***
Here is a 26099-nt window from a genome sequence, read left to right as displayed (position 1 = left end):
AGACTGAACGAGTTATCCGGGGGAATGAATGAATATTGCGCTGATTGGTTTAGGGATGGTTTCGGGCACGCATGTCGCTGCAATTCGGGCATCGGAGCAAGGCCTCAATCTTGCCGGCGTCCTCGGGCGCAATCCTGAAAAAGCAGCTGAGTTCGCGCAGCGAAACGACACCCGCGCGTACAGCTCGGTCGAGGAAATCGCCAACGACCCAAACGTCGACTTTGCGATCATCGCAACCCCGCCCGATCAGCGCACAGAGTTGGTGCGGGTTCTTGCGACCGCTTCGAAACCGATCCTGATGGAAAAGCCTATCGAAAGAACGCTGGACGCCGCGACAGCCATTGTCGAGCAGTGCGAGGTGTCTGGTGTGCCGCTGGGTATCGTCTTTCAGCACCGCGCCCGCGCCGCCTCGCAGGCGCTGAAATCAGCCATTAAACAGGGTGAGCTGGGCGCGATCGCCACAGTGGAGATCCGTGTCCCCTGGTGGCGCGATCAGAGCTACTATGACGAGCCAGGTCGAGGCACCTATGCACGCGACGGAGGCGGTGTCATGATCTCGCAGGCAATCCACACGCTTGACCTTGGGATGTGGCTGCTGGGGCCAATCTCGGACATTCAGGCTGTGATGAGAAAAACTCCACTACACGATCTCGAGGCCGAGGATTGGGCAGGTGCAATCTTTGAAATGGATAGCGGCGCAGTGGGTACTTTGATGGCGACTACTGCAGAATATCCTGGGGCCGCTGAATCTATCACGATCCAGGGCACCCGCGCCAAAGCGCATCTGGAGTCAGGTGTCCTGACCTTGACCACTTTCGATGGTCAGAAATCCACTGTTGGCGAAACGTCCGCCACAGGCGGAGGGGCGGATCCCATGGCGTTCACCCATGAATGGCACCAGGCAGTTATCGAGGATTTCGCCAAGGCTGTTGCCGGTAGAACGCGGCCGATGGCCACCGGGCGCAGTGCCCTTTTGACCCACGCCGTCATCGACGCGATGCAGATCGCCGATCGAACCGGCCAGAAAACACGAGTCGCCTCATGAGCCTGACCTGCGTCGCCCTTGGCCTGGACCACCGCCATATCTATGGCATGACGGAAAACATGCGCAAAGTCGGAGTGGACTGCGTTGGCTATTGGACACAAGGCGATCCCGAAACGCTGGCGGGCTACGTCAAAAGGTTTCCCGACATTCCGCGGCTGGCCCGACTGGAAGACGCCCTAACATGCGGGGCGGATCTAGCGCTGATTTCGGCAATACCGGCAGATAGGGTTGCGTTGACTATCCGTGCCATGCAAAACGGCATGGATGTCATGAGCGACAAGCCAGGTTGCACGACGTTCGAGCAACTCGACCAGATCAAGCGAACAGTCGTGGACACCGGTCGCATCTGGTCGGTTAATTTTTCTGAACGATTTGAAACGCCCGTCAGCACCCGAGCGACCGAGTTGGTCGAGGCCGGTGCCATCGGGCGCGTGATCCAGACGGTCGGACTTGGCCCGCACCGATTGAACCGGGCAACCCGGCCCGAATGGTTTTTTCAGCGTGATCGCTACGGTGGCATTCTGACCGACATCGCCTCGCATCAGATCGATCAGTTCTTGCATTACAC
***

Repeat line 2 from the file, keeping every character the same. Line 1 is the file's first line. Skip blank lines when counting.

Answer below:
AGACTGAACGAGTTATCCGGGGGAATGAATGAATATTGCGCTGATTGGTTTAGGGATGGTTTCGGGCACGCATGTCGCTGCAATTCGGGCATCGGAGCAAGGCCTCAATCTTGCCGGCGTCCTCGGGCGCAATCCTGAAAAAGCAGCTGAGTTCGCGCAGCGAAACGACACCCGCGCGTACAGCTCGGTCGAGGAAATCGCCAACGACCCAAACGTCGACTTTGCGATCATCGCAACCCCGCCCGATCAGCGCACAGAGTTGGTGCGGGTTCTTGCGACCGCTTCGAAACCGATCCTGATGGAAAAGCCTATCGAAAGAACGCTGGACGCCGCGACAGCCATTGTCGAGCAGTGCGAGGTGTCTGGTGTGCCGCTGGGTATCGTCTTTCAGCACCGCGCCCGCGCCGCCTCGCAGGCGCTGAAATCAGCCATTAAACAGGGTGAGCTGGGCGCGATCGCCACAGTGGAGATCCGTGTCCCCTGGTGGCGCGATCAGAGCTACTATGACGAGCCAGGTCGAGGCACCTATGCACGCGACGGAGGCGGTGTCATGATCTCGCAGGCAATCCACACGCTTGACCTTGGGATGTGGCTGCTGGGGCCAATCTCGGACATTCAGGCTGTGATGAGAAAAACTCCACTACACGATCTCGAGGCCGAGGATTGGGCAGGTGCAATCTTTGAAATGGATAGCGGCGCAGTGGGTACTTTGATGGCGACTACTGCAGAATATCCTGGGGCCGCTGAATCTATCACGATCCAGGGCACCCGCGCCAAAGCGCATCTGGAGTCAGGTGTCCTGACCTTGACCACTTTCGATGGTCAGAAATCCACTGTTGGCGAAACGTCCGCCACAGGCGGAGGGGCGGATCCCATGGCGTTCACCCATGAATGGCACCAGGCAGTTATCGAGGATTTCGCCAAGGCTGTTGCCGGTAGAACGCGGCCGATGGCCACCGGGCGCAGTGCCCTTTTGACCCACGCCGTCATCGACGCGATGCAGATCGCCGATCGAACCGGCCAGAAAACACGAGTCGCCTCATGAGCCTGACCTGCGTCGCCCTTGGCCTGGACCACCGCCATATCTATGGCATGACGGAAAACATGCGCAAAGTCGGAGTGGACTGCGTTGGCTATTGGACACAAGGCGATCCCGAAACGCTGGCGGGCTACGTCAAAAGGTTTCCCGACATTCCGCGGCTGGCCCGACTGGAAGACGCCCTAACATGCGGGGCGGATCTAGCGCTGATTTCGGCAATACCGGCAGATAGGGTTGCGTTGACTATCCGTGCCATGCAAAACGGCATGGATGTCATGAGCGACAAGCCAGGTTGCACGACGTTCGAGCAACTCGACCAGATCAAGCGAACAGTCGTGGACACCGGTCGCATCTGGTCGGTTAATTTTTCTGAACGATTTGAAACGCCCGTCAGCACCCGAGCGACCGAGTTGGTCGAGGCCGGTGCCATCGGGCGCGTGATCCAGACGGTCGGACTTGGCCCGCACCGATTGAACCGGGCAACCCGGCCCGAATGGTTTTTTCAGCGTGATCGCTACGGTGGCATTCTGACCGACATCGCCTCGCATCAGATCGATCAGTTCTTGCATTACAC